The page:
The email revelations from the British Climate Research Unit sure have provoked a lot embarrassed spinning by proponents of impending catastrophic climate change. For example, Australian Broadcasting Online offers these choice observations from global warming activist, Australian of the Year (2007) and Copenhagen Climate Council chairman Tim Flannery:
A few days ago computer hackers stole private emails and research documents from the University of East Anglia.
In one of the leaked emails, respected US climatologist Kevin Trenberth admits that scientists cannot account for the lack of global warming to date.
"The fact is that we can't account for the lack of warming at the moment and it is a travesty that we can't... Our observing system is inadequate," the email says.
Climate change sceptics are hailing the emails as proof the research data has been skewed and suppressed.
But Dr Flannery says the scientific community knows enough to say greenhouse gases cause global warming, and that humans are responsible.
"The thing is we deal with an incomplete understanding of the way the Earth's system works, we know enough to say as the IPCC said that greenhouse gases cause warming," he said.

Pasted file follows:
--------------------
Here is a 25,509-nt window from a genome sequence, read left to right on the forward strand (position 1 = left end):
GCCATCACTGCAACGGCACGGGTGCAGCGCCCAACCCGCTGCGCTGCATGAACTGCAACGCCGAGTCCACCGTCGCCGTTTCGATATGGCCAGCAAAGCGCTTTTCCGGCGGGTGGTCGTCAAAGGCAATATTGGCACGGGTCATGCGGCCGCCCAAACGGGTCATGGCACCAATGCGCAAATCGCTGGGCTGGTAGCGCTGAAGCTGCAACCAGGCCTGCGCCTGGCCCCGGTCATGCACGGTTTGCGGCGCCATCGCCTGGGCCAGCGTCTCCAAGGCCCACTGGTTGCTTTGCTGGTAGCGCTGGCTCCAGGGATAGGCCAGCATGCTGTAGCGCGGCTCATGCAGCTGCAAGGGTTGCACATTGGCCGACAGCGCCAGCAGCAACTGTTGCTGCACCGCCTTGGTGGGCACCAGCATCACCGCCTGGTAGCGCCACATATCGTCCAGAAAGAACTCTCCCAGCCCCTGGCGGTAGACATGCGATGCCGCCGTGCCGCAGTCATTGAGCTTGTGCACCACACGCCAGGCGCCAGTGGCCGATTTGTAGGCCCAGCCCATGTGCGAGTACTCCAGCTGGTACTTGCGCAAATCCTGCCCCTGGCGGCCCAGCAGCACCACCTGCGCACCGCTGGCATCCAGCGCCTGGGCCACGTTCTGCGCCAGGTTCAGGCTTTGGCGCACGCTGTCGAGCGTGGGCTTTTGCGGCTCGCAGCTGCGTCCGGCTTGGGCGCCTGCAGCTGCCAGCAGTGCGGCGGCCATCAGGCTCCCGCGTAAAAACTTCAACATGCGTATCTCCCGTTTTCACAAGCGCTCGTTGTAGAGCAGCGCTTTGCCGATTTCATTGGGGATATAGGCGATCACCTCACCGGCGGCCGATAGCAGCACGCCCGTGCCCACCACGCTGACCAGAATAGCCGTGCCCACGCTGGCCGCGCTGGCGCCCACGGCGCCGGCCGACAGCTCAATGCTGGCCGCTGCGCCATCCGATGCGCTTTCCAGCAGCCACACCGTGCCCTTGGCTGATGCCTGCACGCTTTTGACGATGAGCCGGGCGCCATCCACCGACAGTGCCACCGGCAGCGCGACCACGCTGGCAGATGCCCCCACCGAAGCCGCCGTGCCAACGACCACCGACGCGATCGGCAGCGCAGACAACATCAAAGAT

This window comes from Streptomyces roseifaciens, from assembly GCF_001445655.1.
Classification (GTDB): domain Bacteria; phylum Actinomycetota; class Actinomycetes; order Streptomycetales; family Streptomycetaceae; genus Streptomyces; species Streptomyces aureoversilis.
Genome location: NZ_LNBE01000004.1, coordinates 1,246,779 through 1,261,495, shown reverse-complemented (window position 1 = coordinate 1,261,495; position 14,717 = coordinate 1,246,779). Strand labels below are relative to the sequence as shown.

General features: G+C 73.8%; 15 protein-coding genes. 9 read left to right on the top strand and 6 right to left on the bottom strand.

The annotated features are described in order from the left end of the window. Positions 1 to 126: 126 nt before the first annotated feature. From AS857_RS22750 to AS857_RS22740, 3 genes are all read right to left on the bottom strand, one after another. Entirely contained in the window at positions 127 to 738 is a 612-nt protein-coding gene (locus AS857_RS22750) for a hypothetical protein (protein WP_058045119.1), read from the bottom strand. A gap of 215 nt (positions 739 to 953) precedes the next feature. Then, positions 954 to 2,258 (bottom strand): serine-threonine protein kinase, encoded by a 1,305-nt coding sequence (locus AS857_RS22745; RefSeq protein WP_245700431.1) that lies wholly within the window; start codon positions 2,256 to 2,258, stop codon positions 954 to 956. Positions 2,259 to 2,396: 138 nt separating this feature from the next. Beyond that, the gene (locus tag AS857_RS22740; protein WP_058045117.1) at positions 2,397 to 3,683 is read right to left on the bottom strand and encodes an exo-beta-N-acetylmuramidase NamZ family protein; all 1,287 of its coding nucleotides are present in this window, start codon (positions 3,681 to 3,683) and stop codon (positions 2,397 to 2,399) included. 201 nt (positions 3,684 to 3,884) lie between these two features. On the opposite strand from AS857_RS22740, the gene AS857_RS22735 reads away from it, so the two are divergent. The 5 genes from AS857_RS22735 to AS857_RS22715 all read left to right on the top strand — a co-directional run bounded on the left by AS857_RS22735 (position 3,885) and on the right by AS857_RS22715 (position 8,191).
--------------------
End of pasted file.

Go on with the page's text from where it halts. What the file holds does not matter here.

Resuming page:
"They are 90 per cent-plus sure that it's caused by humans, we can go that far.
"In the last few years, where there hasn't been a continuation of that warming trend, we don't understand all of the factors that creates Earth's climate, so there are some things we don't understand, that's what the scientists were emailing about."
Dr Flannery says scientists are working to find out how the whole system works.
"These people (scientists) work with models, computer modelling. When the computer modelling and the real world data disagrees you have a problem. That's when science gets engaged.
"What Kevin Trenberth, one of the most respected climate scientist in the world, is saying is, 'We have to get on our horses and find out what we don't know about the system, we have to understand why the cooling is occurring, because the current modelling doesn't reflect it'.
"And that's the way science progresses, we can't pretend to have perfect knowledge, we don't."
He says science works through a robust interchange and testing of ideas that can look messy when you are in the middle of it.
Hmmm. Data not agreeing with model predictions. Very interesting. And of course, Flannery is right, science does work through "a robust interchange and testing of ideas." But interchanging ideas about how to hijack some aspects of peer review and by trying to suppress the work of researchers with whom one disagrees? Messy indeed.